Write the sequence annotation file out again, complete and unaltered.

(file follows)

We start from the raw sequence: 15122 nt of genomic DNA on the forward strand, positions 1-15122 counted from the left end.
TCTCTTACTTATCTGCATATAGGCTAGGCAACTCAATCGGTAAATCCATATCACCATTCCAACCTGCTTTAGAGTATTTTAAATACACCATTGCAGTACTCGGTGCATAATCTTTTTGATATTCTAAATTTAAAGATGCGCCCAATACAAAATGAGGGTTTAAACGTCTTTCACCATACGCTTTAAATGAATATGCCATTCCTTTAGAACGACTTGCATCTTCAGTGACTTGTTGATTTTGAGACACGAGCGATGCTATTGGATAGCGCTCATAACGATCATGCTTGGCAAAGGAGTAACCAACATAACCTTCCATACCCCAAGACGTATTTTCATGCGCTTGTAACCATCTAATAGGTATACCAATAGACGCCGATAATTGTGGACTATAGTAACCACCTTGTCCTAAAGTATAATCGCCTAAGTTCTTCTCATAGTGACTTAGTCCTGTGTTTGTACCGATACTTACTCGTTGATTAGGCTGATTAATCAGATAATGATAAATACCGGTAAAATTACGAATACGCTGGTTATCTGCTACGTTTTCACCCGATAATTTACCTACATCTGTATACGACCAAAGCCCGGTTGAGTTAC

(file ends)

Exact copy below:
We start from the raw sequence: 15122 nt of genomic DNA on the forward strand, positions 1-15122 counted from the left end.
TCTCTTACTTATCTGCATATAGGCTAGGCAACTCAATCGGTAAATCCATATCACCATTCCAACCTGCTTTAGAGTATTTTAAATACACCATTGCAGTACTCGGTGCATAATCTTTTTGATATTCTAAATTTAAAGATGCGCCCAATACAAAATGAGGGTTTAAACGTCTTTCACCATACGCTTTAAATGAATATGCCATTCCTTTAGAACGACTTGCATCTTCAGTGACTTGTTGATTTTGAGACACGAGCGATGCTATTGGATAGCGCTCATAACGATCATGCTTGGCAAAGGAGTAACCAACATAACCTTCCATACCCCAAGACGTATTTTCATGCGCTTGTAACCATCTAATAGGTATACCAATAGACGCCGATAATTGTGGACTATAGTAACCACCTTGTCCTAAAGTATAATCGCCTAAGTTCTTCTCATAGTGACTTAGTCCTGTGTTTGTACCGATACTTACTCGTTGATTAGGCTGATTAATCAGATAATGATAAATACCGGTAAAATTACGAATACGCTGGTTATCTGCTACGTTTTCACCCGATAATTTACCTACATCTGTATACGACCAAAGCCCGGTTGAGTTAC